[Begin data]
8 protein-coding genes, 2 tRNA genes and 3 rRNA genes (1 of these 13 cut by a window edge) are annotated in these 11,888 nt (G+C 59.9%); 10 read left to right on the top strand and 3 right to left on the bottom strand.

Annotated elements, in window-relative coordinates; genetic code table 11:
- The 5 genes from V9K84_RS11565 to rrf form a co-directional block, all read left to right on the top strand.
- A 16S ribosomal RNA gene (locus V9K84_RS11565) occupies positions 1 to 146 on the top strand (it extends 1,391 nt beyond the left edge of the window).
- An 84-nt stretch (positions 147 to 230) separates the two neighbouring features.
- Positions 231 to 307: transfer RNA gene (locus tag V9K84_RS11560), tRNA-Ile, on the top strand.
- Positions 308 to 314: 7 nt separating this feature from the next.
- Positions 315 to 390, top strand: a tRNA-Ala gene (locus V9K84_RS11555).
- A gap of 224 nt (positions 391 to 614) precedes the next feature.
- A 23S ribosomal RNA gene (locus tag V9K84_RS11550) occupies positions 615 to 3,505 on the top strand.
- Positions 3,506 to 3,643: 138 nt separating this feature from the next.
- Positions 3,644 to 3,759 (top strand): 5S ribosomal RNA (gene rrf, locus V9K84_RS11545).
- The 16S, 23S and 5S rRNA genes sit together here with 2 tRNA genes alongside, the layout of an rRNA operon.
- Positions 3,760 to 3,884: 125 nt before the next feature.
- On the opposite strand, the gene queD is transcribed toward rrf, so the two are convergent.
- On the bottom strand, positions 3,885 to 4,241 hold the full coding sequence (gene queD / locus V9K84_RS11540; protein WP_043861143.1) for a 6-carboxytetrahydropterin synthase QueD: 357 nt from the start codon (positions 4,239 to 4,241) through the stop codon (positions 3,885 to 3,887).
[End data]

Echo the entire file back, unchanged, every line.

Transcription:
8 protein-coding genes, 2 tRNA genes and 3 rRNA genes (1 of these 13 cut by a window edge) are annotated in these 11,888 nt (G+C 59.9%); 10 read left to right on the top strand and 3 right to left on the bottom strand.

Annotated elements, in window-relative coordinates; genetic code table 11:
- The 5 genes from V9K84_RS11565 to rrf form a co-directional block, all read left to right on the top strand.
- A 16S ribosomal RNA gene (locus V9K84_RS11565) occupies positions 1 to 146 on the top strand (it extends 1,391 nt beyond the left edge of the window).
- An 84-nt stretch (positions 147 to 230) separates the two neighbouring features.
- Positions 231 to 307: transfer RNA gene (locus tag V9K84_RS11560), tRNA-Ile, on the top strand.
- Positions 308 to 314: 7 nt separating this feature from the next.
- Positions 315 to 390, top strand: a tRNA-Ala gene (locus V9K84_RS11555).
- A gap of 224 nt (positions 391 to 614) precedes the next feature.
- A 23S ribosomal RNA gene (locus tag V9K84_RS11550) occupies positions 615 to 3,505 on the top strand.
- Positions 3,506 to 3,643: 138 nt separating this feature from the next.
- Positions 3,644 to 3,759 (top strand): 5S ribosomal RNA (gene rrf, locus V9K84_RS11545).
- The 16S, 23S and 5S rRNA genes sit together here with 2 tRNA genes alongside, the layout of an rRNA operon.
- Positions 3,760 to 3,884: 125 nt before the next feature.
- On the opposite strand, the gene queD is transcribed toward rrf, so the two are convergent.
- On the bottom strand, positions 3,885 to 4,241 hold the full coding sequence (gene queD / locus V9K84_RS11540; protein WP_043861143.1) for a 6-carboxytetrahydropterin synthase QueD: 357 nt from the start codon (positions 4,239 to 4,241) through the stop codon (positions 3,885 to 3,887).